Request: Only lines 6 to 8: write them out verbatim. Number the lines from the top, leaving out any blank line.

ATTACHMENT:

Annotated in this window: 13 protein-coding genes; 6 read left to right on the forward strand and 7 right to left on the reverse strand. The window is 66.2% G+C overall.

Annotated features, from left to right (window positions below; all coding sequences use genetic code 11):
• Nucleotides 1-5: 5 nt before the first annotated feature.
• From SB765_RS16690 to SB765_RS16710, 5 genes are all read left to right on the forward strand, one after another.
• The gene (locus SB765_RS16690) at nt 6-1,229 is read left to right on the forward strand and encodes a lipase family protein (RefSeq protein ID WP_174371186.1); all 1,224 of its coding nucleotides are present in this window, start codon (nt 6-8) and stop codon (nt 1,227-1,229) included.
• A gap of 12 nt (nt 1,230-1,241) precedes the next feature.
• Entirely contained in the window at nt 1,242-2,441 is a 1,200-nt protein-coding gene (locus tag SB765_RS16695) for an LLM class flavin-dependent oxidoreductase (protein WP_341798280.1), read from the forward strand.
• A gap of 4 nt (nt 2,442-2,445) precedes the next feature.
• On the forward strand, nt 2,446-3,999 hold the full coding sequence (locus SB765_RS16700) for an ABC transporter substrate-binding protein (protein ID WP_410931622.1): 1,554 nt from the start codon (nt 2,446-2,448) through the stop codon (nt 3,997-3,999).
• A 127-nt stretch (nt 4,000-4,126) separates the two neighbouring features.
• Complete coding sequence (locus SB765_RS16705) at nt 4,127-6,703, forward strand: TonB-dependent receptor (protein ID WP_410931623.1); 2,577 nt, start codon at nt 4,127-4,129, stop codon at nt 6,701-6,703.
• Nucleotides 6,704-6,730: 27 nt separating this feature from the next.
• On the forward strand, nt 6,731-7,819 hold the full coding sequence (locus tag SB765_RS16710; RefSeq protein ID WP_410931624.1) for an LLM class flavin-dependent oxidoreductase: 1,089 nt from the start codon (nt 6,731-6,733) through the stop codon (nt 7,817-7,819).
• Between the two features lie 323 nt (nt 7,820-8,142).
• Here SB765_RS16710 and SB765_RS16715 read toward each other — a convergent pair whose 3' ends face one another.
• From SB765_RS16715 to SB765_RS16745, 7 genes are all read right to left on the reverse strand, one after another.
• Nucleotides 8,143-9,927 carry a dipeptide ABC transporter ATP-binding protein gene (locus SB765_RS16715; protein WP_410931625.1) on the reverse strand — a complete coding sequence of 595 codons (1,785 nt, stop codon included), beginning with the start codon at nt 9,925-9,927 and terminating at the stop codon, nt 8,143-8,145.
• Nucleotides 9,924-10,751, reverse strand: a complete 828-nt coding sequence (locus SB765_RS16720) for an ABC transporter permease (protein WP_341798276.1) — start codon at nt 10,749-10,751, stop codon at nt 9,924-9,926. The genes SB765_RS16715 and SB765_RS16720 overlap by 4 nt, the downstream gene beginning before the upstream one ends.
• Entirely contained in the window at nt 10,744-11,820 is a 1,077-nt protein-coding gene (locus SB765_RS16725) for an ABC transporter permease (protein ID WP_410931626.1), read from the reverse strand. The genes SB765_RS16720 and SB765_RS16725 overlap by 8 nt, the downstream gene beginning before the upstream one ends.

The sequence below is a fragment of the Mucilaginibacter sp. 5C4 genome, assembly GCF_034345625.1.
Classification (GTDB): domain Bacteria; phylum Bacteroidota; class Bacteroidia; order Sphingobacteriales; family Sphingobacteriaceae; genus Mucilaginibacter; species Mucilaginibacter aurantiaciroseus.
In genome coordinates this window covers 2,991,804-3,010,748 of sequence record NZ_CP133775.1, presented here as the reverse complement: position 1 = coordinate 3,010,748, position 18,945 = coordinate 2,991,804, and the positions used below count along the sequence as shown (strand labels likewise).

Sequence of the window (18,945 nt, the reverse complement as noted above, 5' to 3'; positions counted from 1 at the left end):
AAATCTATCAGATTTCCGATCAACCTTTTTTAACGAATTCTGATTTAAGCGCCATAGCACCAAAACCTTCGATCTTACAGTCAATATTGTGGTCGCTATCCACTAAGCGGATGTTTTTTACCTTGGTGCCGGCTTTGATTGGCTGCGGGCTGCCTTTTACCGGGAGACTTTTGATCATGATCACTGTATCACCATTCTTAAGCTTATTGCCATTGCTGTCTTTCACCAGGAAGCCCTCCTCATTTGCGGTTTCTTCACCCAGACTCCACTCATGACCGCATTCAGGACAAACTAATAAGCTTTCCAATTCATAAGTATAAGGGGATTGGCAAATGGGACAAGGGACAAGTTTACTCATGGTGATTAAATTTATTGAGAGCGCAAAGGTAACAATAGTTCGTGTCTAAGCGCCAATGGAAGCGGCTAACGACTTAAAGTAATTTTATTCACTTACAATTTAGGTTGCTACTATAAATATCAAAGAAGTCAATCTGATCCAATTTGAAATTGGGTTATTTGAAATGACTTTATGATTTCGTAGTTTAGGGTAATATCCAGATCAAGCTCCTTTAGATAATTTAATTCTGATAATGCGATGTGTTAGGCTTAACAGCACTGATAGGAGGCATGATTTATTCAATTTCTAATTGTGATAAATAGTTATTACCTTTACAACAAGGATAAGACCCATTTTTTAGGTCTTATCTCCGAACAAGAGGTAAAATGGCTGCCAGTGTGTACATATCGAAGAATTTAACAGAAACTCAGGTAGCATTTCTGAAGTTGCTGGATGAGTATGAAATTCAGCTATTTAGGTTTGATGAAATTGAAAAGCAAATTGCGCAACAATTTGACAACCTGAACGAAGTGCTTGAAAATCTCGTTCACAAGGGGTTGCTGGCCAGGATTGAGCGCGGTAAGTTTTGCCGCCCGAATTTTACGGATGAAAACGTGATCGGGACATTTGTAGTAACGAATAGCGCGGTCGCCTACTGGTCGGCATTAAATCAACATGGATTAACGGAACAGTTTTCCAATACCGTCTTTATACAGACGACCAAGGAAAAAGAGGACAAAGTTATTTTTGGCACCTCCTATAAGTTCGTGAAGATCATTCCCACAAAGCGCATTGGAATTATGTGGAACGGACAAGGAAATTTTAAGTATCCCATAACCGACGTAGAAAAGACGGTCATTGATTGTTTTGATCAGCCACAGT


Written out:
• A gap of 12 nt (nt 1,230-1,241) precedes the next feature.
• Entirely contained in the window at nt 1,242-2,441 is a 1,200-nt protein-coding gene (locus tag SB765_RS16695) for an LLM class flavin-dependent oxidoreductase (protein WP_341798280.1), read from the forward strand.
• A gap of 4 nt (nt 2,442-2,445) precedes the next feature.